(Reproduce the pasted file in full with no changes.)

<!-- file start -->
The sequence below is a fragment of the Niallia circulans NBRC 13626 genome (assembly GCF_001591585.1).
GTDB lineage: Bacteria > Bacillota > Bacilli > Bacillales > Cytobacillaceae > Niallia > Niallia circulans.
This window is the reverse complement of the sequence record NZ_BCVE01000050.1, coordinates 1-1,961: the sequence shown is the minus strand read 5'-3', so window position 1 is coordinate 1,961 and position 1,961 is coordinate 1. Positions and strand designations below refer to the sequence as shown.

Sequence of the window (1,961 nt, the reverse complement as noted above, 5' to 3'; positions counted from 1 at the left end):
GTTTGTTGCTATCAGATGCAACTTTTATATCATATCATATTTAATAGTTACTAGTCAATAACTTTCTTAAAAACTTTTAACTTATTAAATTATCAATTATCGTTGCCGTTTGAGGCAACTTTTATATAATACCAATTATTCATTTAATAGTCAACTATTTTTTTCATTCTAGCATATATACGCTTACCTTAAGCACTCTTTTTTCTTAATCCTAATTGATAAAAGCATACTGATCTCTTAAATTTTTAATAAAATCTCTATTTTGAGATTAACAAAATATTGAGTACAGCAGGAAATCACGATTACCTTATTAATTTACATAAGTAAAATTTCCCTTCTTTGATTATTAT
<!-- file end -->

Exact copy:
The sequence below is a fragment of the Niallia circulans NBRC 13626 genome (assembly GCF_001591585.1).
GTDB lineage: Bacteria > Bacillota > Bacilli > Bacillales > Cytobacillaceae > Niallia > Niallia circulans.
This window is the reverse complement of the sequence record NZ_BCVE01000050.1, coordinates 1-1,961: the sequence shown is the minus strand read 5'-3', so window position 1 is coordinate 1,961 and position 1,961 is coordinate 1. Positions and strand designations below refer to the sequence as shown.

Sequence of the window (1,961 nt, the reverse complement as noted above, 5' to 3'; positions counted from 1 at the left end):
GTTTGTTGCTATCAGATGCAACTTTTATATCATATCATATTTAATAGTTACTAGTCAATAACTTTCTTAAAAACTTTTAACTTATTAAATTATCAATTATCGTTGCCGTTTGAGGCAACTTTTATATAATACCAATTATTCATTTAATAGTCAACTATTTTTTTCATTCTAGCATATATACGCTTACCTTAAGCACTCTTTTTTCTTAATCCTAATTGATAAAAGCATACTGATCTCTTAAATTTTTAATAAAATCTCTATTTTGAGATTAACAAAATATTGAGTACAGCAGGAAATCACGATTACCTTATTAATTTACATAAGTAAAATTTCCCTTCTTTGATTATTAT